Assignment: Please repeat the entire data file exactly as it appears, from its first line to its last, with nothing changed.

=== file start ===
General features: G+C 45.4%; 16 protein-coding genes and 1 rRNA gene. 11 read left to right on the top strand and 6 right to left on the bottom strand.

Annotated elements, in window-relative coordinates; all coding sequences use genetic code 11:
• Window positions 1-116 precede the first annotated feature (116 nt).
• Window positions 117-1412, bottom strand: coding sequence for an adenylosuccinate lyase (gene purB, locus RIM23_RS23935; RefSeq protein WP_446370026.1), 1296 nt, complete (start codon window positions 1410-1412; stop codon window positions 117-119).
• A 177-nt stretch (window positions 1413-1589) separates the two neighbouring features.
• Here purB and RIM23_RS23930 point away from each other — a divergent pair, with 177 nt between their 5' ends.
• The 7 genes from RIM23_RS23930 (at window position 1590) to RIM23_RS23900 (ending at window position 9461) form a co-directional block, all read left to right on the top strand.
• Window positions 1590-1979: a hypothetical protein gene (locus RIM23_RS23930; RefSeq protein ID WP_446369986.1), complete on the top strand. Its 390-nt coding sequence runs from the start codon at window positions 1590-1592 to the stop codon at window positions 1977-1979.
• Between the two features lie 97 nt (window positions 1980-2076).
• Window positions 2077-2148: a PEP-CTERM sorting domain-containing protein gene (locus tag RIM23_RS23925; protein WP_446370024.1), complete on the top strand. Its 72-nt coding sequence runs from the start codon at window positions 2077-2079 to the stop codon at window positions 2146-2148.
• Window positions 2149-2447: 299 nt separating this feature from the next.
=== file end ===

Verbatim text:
General features: G+C 45.4%; 16 protein-coding genes and 1 rRNA gene. 11 read left to right on the top strand and 6 right to left on the bottom strand.

Annotated elements, in window-relative coordinates; all coding sequences use genetic code 11:
• Window positions 1-116 precede the first annotated feature (116 nt).
• Window positions 117-1412, bottom strand: coding sequence for an adenylosuccinate lyase (gene purB, locus RIM23_RS23935; RefSeq protein WP_446370026.1), 1296 nt, complete (start codon window positions 1410-1412; stop codon window positions 117-119).
• A 177-nt stretch (window positions 1413-1589) separates the two neighbouring features.
• Here purB and RIM23_RS23930 point away from each other — a divergent pair, with 177 nt between their 5' ends.
• The 7 genes from RIM23_RS23930 (at window position 1590) to RIM23_RS23900 (ending at window position 9461) form a co-directional block, all read left to right on the top strand.
• Window positions 1590-1979: a hypothetical protein gene (locus RIM23_RS23930; RefSeq protein ID WP_446369986.1), complete on the top strand. Its 390-nt coding sequence runs from the start codon at window positions 1590-1592 to the stop codon at window positions 1977-1979.
• Between the two features lie 97 nt (window positions 1980-2076).
• Window positions 2077-2148: a PEP-CTERM sorting domain-containing protein gene (locus tag RIM23_RS23925; protein WP_446370024.1), complete on the top strand. Its 72-nt coding sequence runs from the start codon at window positions 2077-2079 to the stop codon at window positions 2146-2148.
• Window positions 2149-2447: 299 nt separating this feature from the next.